Each member is responsible and liable for the others in a singleness of essence.
Concerning this concept of mutual responsibility, there is no denying the obvious fact that Jews do tend to be contentious and argumentative with one another.
Antagonisms and conflicts within the community have always been all too prevalent.
Nevertheless, the sense of spiritual unity has usually been present, the knowledge that there is a basic connection.
Each Jew is a part of an organic whole, like a limb or an eye of a single human body, and even if there is a lack of harmony or an illness in the body, the organic unity remains.
The whole is a molten menorah, all of gold.
Thus, there is a certain basic understanding among the people, each type nourishing the other.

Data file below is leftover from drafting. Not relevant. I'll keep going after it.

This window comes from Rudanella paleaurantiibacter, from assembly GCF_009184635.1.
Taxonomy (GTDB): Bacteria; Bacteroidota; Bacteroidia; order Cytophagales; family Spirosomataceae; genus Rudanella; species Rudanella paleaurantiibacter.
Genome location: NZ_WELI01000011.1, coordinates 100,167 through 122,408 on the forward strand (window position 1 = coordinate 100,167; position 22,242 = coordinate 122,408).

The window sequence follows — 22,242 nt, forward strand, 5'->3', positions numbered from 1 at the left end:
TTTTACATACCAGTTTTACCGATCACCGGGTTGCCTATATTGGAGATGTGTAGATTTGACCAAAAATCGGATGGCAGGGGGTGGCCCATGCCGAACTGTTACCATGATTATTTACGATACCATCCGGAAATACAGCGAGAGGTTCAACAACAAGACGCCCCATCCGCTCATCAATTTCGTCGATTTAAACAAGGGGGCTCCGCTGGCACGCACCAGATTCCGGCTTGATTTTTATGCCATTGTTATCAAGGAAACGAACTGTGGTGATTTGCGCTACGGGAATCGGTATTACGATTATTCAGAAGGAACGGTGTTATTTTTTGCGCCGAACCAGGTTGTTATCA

To be sure the golden mold of the menorah may be covered with dust, and the dirt may accumulate into such a considerable layer that the goal will be completely invisible.
The task, then, of the teacher is not necessarily to devise some new system of thought or to provide the people with a new head and a new heart — which cannot be done in any case — but to dig strenuously into the covering layer of dirt to reveal the gold beneath.”
From The Candle of God, “Implications of the Menorah,” p.328-330, by Rabbi Adin Steinsaltz